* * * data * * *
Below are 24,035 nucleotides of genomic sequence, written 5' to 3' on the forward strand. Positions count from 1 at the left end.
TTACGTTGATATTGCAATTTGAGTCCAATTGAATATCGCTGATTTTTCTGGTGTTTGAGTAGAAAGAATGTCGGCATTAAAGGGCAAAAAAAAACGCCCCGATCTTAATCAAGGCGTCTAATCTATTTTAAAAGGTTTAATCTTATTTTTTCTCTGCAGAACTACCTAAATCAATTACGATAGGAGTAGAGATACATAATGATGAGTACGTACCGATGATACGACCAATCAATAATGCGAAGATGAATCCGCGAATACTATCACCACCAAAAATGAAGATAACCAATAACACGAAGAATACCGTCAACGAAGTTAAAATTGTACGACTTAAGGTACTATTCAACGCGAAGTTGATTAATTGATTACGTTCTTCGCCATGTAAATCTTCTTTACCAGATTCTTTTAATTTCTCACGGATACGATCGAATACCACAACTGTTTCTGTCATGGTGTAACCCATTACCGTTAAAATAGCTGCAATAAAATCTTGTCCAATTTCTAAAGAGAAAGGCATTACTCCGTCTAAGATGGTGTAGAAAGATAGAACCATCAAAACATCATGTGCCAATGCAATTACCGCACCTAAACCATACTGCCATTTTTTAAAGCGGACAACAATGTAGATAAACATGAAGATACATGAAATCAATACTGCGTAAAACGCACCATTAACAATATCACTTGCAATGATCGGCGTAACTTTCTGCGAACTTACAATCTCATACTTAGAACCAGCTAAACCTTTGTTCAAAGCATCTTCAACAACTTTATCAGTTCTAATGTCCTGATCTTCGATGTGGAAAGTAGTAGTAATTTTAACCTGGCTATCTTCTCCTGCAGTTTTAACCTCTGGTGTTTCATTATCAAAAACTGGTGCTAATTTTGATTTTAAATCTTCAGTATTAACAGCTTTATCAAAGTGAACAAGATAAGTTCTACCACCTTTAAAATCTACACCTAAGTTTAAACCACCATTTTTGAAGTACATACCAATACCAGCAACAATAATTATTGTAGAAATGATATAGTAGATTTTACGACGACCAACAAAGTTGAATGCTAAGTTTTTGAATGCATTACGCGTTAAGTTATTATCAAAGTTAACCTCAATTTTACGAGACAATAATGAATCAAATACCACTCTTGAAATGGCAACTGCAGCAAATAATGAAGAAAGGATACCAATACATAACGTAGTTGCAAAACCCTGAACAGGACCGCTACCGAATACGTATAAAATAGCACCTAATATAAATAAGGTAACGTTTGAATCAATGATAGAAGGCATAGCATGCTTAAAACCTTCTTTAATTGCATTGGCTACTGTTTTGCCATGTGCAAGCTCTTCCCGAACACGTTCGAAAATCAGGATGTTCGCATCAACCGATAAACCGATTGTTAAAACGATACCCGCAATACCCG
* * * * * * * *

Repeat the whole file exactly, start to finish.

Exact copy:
Below are 24,035 nucleotides of genomic sequence, written 5' to 3' on the forward strand. Positions count from 1 at the left end.
TTACGTTGATATTGCAATTTGAGTCCAATTGAATATCGCTGATTTTTCTGGTGTTTGAGTAGAAAGAATGTCGGCATTAAAGGGCAAAAAAAAACGCCCCGATCTTAATCAAGGCGTCTAATCTATTTTAAAAGGTTTAATCTTATTTTTTCTCTGCAGAACTACCTAAATCAATTACGATAGGAGTAGAGATACATAATGATGAGTACGTACCGATGATACGACCAATCAATAATGCGAAGATGAATCCGCGAATACTATCACCACCAAAAATGAAGATAACCAATAACACGAAGAATACCGTCAACGAAGTTAAAATTGTACGACTTAAGGTACTATTCAACGCGAAGTTGATTAATTGATTACGTTCTTCGCCATGTAAATCTTCTTTACCAGATTCTTTTAATTTCTCACGGATACGATCGAATACCACAACTGTTTCTGTCATGGTGTAACCCATTACCGTTAAAATAGCTGCAATAAAATCTTGTCCAATTTCTAAAGAGAAAGGCATTACTCCGTCTAAGATGGTGTAGAAAGATAGAACCATCAAAACATCATGTGCCAATGCAATTACCGCACCTAAACCATACTGCCATTTTTTAAAGCGGACAACAATGTAGATAAACATGAAGATACATGAAATCAATACTGCGTAAAACGCACCATTAACAATATCACTTGCAATGATCGGCGTAACTTTCTGCGAACTTACAATCTCATACTTAGAACCAGCTAAACCTTTGTTCAAAGCATCTTCAACAACTTTATCAGTTCTAATGTCCTGATCTTCGATGTGGAAAGTAGTAGTAATTTTAACCTGGCTATCTTCTCCTGCAGTTTTAACCTCTGGTGTTTCATTATCAAAAACTGGTGCTAATTTTGATTTTAAATCTTCAGTATTAACAGCTTTATCAAAGTGAACAAGATAAGTTCTACCACCTTTAAAATCTACACCTAAGTTTAAACCACCATTTTTGAAGTACATACCAATACCAGCAACAATAATTATTGTAGAAATGATATAGTAGATTTTACGACGACCAACAAAGTTGAATGCTAAGTTTTTGAATGCATTACGCGTTAAGTTATTATCAAAGTTAACCTCAATTTTACGAGACAATAATGAATCAAATACCACTCTTGAAATGGCAACTGCAGCAAATAATGAAGAAAGGATACCAATACATAACGTAGTTGCAAAACCCTGAACAGGACCGCTACCGAATACGTATAAAATAGCACCTAATATAAATAAGGTAACGTTTGAATCAATGATAGAAGGCATAGCATGCTTAAAACCTTCTTTAATTGCATTGGCTACTGTTTTGCCATGTGCAAGCTCTTCCCGAACACGTTCGAAAATCAGGATGTTCGCATCAACCGATAAACCGATTGTTAAAACGATACCCGCAATACCCG